How to Get About Words: Vocabulary Simplified

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Knowledge of words has always been tested in diverse forms in CAT (Computer adaptive tests) and other B school entrance examinations.  The words form the basis of any expression either spoken or written. Their importance rests not only in the way they are being used in a context but also in framing the thought process throughout an article.

Question diversity & examiner’s intention

The understanding of words (not vocabulary alone!) is being tested by the examiner in varied structures depending on his/her intent. Focused on:

  • Word definition: Questions appear in the form of synonyms / antonyms and root based word meanings
  • Connotation: Questions in the form of confusables, same word different meaning and fill in the blank formations
  • Logical structures: predominantly analogies

Vocabulary fundamentals

One of the major problems faced by the aspirants in verbal sections is to overcome the challenge, the language offers in terms of diversity of use. For instance, consider a word ‘hang’ and its usage* as detailed below:

Verb form:  

  • Hang your coat and hat on the rack over there(Connotation: fix)
  • He was found guilty and hanged later that year (Connotation: kill)

  • The falcon seemed to hang in the air for a moment before diving onto its prey (Connotation: stay)

  • The branches hung heavy with snow (Connotation: bend down)

Noun form: That coat fits you so well – the hang is perfect (Connotation: appearance)

Idiomatic formation:

  • “I’ve never used a word processor before.” “Don’t worry – you’ll soon get the hang of it” (Connotation: to learn how to do something)

  • Ideally we would settle the matter now, but I think we should hang fire until the general situation

    becomes clearer (Connotation: delay making a decision)

  • The mayor’s political future has been hanging by a thread since the fraud scandal (Connotation:

    Gross effect with a slight change in cause)

Phrasal verbs:

  • I spent most of my youth hanging around the bars of Dublin (Connotation: wandering around)

  • There’s no need to hang back – you can sing as well as anyone (Connotation: low confidence)

  • Hang on a minute – I’ll be with you in a moment! (Connotation: wait)
  • The safety of air travel hangs partly on the thoroughness of baggage checking (Connotation:

    depends)

  • You still hang out at the pool hall? (Connotation: spend time)

  • Uncertainty again hangs over the project (Connotation: exist)

  • Let me speak to Melanie before you hang up (Connotation: end a telephone conversation)

From the above example, it becomes imperative to understand the context before clicking the answer.

Ways to strike the cord

To imbibe thousands of words is indubitably a discouraging task. But, like any other big task it has to be broken into smaller sub tasks with certain supplements to gain proficiency over the subject. Word lists, visual thesaurus, connecting words with videos and roots include some of the options. But all the alternatives provide memory retention techniques which are new to us.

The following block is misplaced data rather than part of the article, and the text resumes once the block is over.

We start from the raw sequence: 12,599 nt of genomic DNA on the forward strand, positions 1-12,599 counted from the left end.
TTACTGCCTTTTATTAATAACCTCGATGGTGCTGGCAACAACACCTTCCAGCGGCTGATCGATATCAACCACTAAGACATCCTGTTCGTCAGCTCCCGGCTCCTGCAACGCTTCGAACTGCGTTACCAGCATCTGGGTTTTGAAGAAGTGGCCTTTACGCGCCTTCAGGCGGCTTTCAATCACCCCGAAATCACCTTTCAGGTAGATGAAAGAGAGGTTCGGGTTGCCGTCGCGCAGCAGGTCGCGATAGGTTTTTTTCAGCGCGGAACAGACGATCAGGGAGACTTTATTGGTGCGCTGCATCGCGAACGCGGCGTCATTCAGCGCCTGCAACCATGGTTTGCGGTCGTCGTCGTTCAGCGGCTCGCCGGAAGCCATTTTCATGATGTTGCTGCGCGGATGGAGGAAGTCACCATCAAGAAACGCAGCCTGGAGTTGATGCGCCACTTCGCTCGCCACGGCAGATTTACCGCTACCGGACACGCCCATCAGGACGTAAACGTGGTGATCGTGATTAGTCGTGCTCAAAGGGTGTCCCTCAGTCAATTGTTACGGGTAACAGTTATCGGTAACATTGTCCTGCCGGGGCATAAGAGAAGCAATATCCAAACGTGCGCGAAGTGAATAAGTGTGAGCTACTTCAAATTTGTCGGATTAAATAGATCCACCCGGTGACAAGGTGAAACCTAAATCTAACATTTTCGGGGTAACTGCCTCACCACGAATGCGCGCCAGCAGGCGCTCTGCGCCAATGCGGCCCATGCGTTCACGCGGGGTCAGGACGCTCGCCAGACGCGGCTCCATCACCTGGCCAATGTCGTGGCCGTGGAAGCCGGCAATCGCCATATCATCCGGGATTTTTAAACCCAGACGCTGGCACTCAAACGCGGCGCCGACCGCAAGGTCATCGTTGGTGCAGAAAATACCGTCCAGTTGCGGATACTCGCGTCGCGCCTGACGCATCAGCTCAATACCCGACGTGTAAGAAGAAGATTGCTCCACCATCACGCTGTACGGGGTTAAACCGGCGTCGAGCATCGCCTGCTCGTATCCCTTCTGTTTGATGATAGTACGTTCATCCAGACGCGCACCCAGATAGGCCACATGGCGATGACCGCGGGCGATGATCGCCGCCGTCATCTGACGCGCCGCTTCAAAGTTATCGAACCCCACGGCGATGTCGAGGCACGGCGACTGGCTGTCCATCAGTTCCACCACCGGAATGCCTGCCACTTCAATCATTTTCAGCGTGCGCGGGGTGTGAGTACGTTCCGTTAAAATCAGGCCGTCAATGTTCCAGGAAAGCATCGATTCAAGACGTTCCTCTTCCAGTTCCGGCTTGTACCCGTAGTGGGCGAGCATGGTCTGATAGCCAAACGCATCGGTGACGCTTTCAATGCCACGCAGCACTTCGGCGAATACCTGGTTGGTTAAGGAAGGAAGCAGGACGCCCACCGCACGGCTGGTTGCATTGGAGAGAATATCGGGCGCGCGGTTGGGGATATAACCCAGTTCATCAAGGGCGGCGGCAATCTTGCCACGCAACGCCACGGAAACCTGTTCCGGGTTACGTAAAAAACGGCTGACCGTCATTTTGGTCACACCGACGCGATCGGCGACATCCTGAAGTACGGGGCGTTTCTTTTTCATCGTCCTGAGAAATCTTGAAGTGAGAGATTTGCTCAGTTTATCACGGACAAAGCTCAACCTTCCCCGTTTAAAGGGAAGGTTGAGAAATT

I rather suggest creating your own wordlist, your own visual thesaurus and your own creative ways to play around with the words. I would introduce one such attempt that proved helpful to me and can be replicated for your customized growth as well.  

Your customized visual thesaurus

This customization would ensure that you start updating your word bank from the existing level. I have explained the process below; though it can be bent the way you are comfortable ensuring the concept remains the same.

1) List down few words that you use frequently in their simplest form. In fig 1, I have listed down few of the words for which I would like to create visual aids.

Figure 1 Listing down the words: Good, Anger, Criticize, Banter (Way of Speaking)

2) Choose a word from the list and surround it with its synonyms that you are aware of and keep adding as and when you come across similar meaning words from other sources (word list and reading habits). For illustration, I have taken a word ‘criticize’ (see fig 2). It will be beneficial if you can create word charts that are connected to each other with color coding. For instance, in fig 2, ‘praise’ has been connected to ‘criticize’ with a red line to demonstrate the synonym-antonym relation. It also facilitated the growth of the word tree as now the word ‘praise’ can be surrounded by its synonyms. This pattern may or may not follow endlessly, so as and when you get stuck change the word.

Figure 2 Criticize: pan, reprimand, flay, reprove, rebuke, condemn ; Praise: compliments, admiration, flattery, adulation, sycophancy, toady

3) After few weeks the number of charts on the wall will gradually increase to accommodate the array of words united with other words in a relation that would facilitate their retention. Fig 3 has been attached as an illustration.

 

Figure 3 Word Arrays

The above process is indubitably time consuming but the retention and results are far reaching. It also serves as a platform on which you can connect other creative ideas in sync with the earlier efforts, for instance root based diagrams, contextual usage entries within the word chart and idiomatic usages.

All the best!!!

*References: Cambridge dictionary

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